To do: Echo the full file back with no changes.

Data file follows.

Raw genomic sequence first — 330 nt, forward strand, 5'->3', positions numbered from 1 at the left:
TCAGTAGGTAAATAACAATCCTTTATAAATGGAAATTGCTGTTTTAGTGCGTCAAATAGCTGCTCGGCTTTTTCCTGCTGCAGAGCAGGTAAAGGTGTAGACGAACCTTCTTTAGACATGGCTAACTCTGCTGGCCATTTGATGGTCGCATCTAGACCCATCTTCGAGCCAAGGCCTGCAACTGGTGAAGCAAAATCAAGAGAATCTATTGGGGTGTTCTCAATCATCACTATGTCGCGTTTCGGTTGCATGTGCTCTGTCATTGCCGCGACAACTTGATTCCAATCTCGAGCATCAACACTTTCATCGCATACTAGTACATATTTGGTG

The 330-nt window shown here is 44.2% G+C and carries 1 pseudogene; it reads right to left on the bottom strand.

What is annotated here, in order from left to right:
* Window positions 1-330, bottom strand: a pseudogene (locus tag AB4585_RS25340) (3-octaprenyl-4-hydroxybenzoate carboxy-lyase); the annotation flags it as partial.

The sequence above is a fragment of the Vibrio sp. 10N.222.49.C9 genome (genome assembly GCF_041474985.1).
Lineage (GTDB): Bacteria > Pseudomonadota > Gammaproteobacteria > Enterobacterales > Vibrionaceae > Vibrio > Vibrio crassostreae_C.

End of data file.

Raw genomic sequence first — 330 nt, forward strand, 5'->3', positions numbered from 1 at the left:
TCAGTAGGTAAATAACAATCCTTTATAAATGGAAATTGCTGTTTTAGTGCGTCAAATAGCTGCTCGGCTTTTTCCTGCTGCAGAGCAGGTAAAGGTGTAGACGAACCTTCTTTAGACATGGCTAACTCTGCTGGCCATTTGATGGTCGCATCTAGACCCATCTTCGAGCCAAGGCCTGCAACTGGTGAAGCAAAATCAAGAGAATCTATTGGGGTGTTCTCAATCATCACTATGTCGCGTTTCGGTTGCATGTGCTCTGTCATTGCCGCGACAACTTGATTCCAATCTCGAGCATCAACACTTTCATCGCATACTAGTACATATTTGGTG

The 330-nt window shown here is 44.2% G+C and carries 1 pseudogene; it reads right to left on the bottom strand.

What is annotated here, in order from left to right:
* Window positions 1-330, bottom strand: a pseudogene (locus tag AB4585_RS25340) (3-octaprenyl-4-hydroxybenzoate carboxy-lyase); the annotation flags it as partial.

The sequence above is a fragment of the Vibrio sp. 10N.222.49.C9 genome (genome assembly GCF_041474985.1).
Lineage (GTDB): Bacteria > Pseudomonadota > Gammaproteobacteria > Enterobacterales > Vibrionaceae > Vibrio > Vibrio crassostreae_C.